Political races don’t just require candidates to seek votes. Their relentless chase for money also plays a growing role in the campaign competition.
But this opening sentence of a Post and Courier front-page story last week provided another reminder that even politicians who aren’t on the ballot this year are still at least indirectly involved in the fund-raising quest:
“A political advocacy group created to target political opponents of Gov. Nikki Haley in this year’s elections has reported raising $515,000 in donations from just a handful of contributors.”
The group’s title is A Great Day S.C., in keeping with Gov. Haley’s familiar slogan, “It’s a Great Day in South Carolina.”
However, the ever-intensifying pressure on politicians to raise ever-more campaign money now exerts far too great an impact on our self-governing process.
Yes, it’s reasonable that Gov. Haley wants to help legislative candidates, both incumbents and challengers, who will back her initiatives in the General Assembly.
It’s also fair for her to try to help defeat those who oppose her proposals.
Yet the all-too-direct link between contributions and access to those in power raises serious concerns.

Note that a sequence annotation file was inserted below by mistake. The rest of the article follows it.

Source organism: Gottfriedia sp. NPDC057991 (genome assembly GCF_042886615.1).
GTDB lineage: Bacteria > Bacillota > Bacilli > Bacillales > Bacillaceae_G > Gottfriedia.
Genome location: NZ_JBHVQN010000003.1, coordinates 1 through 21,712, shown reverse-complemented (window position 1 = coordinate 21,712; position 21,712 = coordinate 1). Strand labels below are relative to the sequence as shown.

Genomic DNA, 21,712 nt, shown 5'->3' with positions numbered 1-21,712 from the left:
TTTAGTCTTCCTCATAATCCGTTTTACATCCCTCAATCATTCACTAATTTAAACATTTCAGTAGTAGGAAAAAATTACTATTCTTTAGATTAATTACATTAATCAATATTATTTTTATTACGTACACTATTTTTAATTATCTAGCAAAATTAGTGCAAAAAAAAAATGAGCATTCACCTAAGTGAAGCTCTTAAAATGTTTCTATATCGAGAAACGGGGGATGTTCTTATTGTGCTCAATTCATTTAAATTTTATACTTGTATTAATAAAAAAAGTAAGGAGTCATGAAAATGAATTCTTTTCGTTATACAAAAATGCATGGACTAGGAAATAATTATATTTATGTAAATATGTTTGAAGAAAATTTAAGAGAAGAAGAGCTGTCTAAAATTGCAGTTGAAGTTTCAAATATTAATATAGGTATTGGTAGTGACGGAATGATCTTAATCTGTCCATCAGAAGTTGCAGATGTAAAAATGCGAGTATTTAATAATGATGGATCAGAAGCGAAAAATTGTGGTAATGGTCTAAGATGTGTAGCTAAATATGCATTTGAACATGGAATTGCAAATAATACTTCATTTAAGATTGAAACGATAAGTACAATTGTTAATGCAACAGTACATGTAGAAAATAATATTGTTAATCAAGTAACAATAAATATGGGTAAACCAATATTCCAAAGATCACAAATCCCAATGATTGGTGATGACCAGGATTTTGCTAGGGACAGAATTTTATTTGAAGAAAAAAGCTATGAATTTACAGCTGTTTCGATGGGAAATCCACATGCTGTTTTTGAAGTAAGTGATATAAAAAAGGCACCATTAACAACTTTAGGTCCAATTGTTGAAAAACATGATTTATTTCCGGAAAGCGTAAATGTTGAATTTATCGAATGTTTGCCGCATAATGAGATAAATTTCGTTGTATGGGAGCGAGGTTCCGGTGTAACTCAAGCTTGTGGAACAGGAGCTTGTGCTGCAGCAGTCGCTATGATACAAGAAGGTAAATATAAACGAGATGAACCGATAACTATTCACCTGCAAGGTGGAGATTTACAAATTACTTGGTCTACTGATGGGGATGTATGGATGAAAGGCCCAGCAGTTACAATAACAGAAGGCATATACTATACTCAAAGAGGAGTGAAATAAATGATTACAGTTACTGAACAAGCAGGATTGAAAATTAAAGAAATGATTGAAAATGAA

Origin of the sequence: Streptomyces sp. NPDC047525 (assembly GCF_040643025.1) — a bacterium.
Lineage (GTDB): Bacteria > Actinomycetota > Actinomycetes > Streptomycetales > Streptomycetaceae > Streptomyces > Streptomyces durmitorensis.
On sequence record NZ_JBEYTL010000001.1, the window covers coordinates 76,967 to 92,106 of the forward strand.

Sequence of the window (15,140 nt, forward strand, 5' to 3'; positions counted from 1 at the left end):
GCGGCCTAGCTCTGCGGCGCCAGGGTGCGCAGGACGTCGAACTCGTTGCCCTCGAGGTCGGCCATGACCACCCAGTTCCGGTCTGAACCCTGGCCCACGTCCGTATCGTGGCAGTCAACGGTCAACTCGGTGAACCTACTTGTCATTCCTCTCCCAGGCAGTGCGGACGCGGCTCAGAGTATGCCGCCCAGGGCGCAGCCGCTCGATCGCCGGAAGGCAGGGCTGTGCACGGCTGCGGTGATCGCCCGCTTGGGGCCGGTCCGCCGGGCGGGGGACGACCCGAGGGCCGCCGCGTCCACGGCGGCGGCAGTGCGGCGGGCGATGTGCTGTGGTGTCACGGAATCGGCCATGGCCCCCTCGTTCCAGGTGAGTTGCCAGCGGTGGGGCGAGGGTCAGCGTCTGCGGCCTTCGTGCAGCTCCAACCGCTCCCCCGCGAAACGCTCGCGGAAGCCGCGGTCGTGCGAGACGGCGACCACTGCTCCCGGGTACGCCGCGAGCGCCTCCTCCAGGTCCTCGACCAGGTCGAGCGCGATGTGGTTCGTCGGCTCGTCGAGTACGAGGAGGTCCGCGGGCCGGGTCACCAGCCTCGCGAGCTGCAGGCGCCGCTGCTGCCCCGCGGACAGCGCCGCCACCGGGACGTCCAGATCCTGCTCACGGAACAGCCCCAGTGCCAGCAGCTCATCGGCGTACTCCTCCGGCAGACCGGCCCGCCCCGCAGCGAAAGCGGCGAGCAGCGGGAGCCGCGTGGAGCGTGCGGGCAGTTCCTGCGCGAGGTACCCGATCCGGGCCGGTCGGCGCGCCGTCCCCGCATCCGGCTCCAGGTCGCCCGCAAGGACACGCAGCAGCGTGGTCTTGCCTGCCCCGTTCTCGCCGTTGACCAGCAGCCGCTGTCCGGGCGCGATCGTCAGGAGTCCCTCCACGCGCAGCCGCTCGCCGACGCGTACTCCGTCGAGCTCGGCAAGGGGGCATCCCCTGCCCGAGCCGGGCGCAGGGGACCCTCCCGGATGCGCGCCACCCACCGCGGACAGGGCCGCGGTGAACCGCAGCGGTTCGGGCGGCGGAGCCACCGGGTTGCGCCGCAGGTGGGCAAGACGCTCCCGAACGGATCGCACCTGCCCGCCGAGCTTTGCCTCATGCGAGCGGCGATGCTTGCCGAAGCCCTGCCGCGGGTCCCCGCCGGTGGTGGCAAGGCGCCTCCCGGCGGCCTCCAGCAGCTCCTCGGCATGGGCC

No, taking a contribution doesn’t mean a candidate has to do the donor’s bidding, though common sense tells you that those who contribute expect something in return.
But there can be no doubt about this consequence of the relentless political money race: Candidates spend much more time than they used to raising campaign funds.
That inevitably means that those who win office spend much less time doing the jobs for which they were elected.
The elevated — and often even decisive — priority on campaign money also keeps many good people out of politics while giving incumbents a strong edge.
The solution to this problem, at both the national and state level, is still practical, equitable campaign finance reform.
Unfortunately, congressional efforts to achieve that on the federal front have repeatedly been rejected by the Supreme Court as infringements upon the First Amendment.
Just as unfortunately, state lawmakers in Columbia have been reluctant to produce overdue ethics reform that could minimize the temptation of corruption though the buying of influence.
But just because these challenges haven’t been overcome yet doesn’t mean that they are insurmountable.
So as politicians seek your vote, and maybe even your money, keep in mind which ones favor needed changes in the campaign-finance system.
Then vote accordingly.